Blockchain as-a-service (BaaS) provider Factom has received a grant from the Bill & Melinda Gates Foundation to meet one of the most urgent needs of the developing world – to secure medical records such that these are persistent, readily available, and reliable.
Factom's blockchain technology builds globally distributed records that can be accessed anywhere and by any authorised person with biometric verification, said a statement.
Medical records are historically documented on paper and stored by clinics. This poses a problem when people move or if the region is destabilised. Creating medical records around an individual and securing them with the Factom blockchain solves both these problems in an affordable and practical way that may provide unique benefits for the developing world.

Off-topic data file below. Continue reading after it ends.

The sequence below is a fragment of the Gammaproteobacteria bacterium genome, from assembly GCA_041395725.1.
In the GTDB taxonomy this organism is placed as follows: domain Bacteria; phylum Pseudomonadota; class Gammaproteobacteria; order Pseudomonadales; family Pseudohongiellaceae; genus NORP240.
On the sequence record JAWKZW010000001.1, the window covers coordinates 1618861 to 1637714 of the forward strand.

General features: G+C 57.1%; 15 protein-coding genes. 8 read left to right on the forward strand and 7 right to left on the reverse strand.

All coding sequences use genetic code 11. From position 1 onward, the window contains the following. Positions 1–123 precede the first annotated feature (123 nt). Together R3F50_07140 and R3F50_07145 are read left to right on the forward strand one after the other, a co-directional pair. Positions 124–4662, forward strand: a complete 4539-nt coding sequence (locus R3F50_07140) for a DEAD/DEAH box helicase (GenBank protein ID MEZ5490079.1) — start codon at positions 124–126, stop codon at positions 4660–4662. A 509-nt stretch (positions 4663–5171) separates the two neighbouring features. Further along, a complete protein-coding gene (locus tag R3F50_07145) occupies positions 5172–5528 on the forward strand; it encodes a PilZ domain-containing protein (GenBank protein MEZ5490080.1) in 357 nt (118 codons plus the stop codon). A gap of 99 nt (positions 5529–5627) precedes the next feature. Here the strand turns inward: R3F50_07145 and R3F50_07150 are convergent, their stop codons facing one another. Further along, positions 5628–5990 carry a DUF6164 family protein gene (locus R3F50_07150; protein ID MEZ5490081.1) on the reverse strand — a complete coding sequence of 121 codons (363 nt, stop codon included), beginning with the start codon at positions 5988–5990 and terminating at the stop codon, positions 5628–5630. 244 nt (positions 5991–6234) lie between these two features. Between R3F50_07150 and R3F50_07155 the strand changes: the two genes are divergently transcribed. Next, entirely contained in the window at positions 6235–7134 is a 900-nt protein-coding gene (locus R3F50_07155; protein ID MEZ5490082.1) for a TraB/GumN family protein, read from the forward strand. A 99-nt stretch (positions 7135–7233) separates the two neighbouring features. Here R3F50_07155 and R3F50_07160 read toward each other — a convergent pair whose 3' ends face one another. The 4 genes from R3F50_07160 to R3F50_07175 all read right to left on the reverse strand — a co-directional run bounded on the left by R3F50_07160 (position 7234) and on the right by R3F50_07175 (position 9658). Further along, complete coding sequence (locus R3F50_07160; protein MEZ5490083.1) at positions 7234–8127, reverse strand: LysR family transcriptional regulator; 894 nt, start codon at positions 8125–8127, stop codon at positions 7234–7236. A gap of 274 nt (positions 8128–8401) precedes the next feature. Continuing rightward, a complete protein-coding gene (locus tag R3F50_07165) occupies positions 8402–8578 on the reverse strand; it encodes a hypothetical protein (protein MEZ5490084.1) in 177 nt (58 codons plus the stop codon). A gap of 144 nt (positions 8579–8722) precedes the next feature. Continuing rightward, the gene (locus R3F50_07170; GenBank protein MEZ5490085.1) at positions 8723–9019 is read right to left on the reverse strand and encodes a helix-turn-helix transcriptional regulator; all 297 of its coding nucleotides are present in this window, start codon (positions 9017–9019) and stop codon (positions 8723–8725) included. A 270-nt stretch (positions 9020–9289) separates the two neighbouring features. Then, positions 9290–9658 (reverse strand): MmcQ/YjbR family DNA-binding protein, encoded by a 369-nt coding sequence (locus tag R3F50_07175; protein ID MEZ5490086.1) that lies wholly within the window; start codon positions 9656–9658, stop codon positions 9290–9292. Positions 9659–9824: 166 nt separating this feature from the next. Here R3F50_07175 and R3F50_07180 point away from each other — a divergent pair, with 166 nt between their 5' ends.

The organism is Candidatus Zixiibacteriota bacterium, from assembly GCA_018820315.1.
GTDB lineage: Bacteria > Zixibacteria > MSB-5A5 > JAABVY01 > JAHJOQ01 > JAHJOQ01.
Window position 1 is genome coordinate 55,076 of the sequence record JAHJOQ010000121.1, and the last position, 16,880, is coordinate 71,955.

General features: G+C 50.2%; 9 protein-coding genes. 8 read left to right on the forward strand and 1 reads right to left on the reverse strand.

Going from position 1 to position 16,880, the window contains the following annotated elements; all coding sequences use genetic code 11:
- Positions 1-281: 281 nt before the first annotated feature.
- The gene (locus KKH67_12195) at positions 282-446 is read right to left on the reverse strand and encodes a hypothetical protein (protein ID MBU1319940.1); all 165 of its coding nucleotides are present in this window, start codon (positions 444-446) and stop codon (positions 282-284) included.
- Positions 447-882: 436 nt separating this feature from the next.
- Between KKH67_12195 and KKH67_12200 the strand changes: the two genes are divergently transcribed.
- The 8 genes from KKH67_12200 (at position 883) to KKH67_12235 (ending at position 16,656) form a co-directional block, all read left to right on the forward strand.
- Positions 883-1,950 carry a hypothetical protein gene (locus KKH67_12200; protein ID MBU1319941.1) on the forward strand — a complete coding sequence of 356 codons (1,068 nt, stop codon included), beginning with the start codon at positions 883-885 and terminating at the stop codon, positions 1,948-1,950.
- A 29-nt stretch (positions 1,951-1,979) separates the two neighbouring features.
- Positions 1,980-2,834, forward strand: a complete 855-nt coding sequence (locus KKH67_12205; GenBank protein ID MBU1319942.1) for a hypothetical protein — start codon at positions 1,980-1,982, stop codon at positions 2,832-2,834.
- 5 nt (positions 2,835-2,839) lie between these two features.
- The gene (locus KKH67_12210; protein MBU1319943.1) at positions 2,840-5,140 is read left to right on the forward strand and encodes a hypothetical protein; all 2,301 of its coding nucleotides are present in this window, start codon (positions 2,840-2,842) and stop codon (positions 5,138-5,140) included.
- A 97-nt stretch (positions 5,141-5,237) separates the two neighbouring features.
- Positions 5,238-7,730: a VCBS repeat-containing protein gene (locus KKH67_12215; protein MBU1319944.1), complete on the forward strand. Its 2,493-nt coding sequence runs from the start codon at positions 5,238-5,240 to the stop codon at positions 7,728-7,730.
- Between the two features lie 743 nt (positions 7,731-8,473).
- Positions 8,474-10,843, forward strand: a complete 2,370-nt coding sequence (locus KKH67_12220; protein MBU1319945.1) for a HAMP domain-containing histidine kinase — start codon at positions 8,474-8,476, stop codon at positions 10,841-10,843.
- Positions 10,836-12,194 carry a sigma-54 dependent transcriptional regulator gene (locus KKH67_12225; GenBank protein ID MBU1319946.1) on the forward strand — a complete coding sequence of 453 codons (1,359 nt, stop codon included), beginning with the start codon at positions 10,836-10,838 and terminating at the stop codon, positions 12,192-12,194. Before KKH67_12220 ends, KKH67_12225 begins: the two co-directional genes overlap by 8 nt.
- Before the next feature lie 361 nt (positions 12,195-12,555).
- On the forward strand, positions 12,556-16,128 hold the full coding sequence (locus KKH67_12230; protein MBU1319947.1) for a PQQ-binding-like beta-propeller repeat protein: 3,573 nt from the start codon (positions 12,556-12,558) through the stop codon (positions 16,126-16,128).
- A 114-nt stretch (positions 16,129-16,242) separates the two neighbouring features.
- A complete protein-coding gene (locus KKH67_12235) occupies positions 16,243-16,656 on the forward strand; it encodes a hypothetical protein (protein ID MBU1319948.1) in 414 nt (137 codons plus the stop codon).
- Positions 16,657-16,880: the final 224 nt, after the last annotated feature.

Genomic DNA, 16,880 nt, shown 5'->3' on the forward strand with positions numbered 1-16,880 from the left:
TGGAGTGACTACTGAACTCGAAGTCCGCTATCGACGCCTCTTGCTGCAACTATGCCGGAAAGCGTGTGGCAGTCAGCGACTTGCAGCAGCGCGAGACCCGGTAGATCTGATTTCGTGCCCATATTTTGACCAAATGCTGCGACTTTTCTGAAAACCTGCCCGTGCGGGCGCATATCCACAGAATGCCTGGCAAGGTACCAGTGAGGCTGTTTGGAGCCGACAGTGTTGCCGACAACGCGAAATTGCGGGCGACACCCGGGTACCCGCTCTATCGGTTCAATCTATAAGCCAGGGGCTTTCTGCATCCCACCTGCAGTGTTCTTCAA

This type of system gives medical professionals and clinics the tools they need to treat disease and coordinate care in the in the ever-shifting environment of the developing world.
For example, with the use of a smartphone, a medical professional can look up the vaccination record for a baby born in a remote area and make sure they receive the correct vaccinations or an HIV-infected person can access their viral load measurement results.
This technology will save lives and expenses in developing nations that have some of the world's most deadly diseases, it said.
Last month Factom raised a $4.2m (33.3m) Series A round of equity funding led by Tim Draper of Draper Associates to further develop Factom Apollo and Factom Iris products.
Also this year, US Department of Homeland Security (DHS) has awarded blockchain application developer Factom $199,000 to advance the security of digital identity for Internet of Things (IoT) devices.
DHS Science and Technology Directorate awarded the funds for a project titled "Blockchain Software to Prove Integrity of Captured Data From Border Devices"; proposals for Securing the Internet of Things (IoT), were submitted under the Silicon Valley Innovation Program (SVIP).